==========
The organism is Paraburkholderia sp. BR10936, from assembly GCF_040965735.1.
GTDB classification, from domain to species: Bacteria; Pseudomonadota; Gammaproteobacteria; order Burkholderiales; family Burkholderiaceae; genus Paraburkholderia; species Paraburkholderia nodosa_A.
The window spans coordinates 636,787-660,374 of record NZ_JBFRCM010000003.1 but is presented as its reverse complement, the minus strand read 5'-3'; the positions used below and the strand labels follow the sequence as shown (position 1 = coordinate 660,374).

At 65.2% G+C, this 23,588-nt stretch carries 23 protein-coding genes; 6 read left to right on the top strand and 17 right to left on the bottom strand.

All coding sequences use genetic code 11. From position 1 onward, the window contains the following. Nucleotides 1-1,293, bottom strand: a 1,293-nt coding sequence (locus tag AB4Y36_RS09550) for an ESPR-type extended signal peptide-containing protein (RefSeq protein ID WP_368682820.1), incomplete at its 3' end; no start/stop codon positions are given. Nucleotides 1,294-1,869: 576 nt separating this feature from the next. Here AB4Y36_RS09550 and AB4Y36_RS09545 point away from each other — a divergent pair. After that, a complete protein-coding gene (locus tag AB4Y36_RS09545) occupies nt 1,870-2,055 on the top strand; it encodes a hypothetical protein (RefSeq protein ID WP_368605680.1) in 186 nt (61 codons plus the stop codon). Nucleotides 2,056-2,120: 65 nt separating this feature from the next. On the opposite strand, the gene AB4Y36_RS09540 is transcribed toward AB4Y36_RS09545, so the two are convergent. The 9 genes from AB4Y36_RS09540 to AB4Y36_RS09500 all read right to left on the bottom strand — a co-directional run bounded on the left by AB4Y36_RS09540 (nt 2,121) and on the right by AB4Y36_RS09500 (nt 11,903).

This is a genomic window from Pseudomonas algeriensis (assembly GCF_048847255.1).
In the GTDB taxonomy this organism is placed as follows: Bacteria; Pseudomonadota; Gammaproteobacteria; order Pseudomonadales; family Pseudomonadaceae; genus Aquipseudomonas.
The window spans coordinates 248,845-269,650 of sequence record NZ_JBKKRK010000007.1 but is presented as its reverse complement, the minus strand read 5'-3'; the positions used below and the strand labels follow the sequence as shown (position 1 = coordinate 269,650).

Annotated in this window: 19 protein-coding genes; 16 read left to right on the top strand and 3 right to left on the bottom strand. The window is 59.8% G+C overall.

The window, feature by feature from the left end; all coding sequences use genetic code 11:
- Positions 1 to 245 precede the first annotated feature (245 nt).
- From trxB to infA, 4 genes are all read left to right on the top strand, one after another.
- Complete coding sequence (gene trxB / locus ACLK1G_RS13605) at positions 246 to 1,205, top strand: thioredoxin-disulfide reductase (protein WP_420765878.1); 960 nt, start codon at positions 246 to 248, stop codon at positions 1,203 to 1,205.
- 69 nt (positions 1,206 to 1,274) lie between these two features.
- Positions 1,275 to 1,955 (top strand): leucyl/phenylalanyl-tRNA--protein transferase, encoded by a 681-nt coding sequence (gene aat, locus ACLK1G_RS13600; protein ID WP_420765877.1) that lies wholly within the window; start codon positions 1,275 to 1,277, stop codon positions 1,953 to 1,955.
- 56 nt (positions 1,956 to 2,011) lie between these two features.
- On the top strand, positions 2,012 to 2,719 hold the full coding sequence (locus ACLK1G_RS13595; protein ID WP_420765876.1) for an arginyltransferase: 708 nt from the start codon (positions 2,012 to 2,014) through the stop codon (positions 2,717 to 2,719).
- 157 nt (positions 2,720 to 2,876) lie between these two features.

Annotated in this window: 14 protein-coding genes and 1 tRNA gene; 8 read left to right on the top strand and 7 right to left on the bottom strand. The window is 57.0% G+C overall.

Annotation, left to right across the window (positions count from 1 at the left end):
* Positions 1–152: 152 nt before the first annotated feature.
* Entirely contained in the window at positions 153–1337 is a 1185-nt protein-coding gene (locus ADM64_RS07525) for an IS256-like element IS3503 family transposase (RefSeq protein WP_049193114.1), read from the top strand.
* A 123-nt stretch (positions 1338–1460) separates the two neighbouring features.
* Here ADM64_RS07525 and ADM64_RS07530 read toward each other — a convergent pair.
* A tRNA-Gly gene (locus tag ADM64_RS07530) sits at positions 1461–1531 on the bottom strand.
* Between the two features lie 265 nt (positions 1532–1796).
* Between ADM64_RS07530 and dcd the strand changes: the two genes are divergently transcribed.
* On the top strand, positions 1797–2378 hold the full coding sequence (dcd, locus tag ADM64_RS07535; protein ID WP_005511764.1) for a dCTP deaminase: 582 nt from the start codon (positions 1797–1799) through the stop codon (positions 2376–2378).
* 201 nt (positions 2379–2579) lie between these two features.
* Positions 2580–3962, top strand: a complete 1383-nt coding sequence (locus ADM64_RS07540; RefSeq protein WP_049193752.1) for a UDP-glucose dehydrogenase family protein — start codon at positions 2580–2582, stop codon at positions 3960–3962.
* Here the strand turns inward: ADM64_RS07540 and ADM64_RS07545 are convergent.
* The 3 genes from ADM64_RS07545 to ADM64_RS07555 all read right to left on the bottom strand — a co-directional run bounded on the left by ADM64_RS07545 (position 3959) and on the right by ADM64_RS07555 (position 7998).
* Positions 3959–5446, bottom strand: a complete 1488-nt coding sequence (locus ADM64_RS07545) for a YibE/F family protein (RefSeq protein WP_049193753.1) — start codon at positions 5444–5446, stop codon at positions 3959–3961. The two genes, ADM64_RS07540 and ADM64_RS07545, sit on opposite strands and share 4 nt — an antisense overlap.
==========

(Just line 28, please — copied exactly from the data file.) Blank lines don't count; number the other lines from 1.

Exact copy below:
* On the top strand, positions 1797–2378 hold the full coding sequence (dcd, locus tag ADM64_RS07535; protein ID WP_005511764.1) for a dCTP deaminase: 582 nt from the start codon (positions 1797–1799) through the stop codon (positions 2376–2378).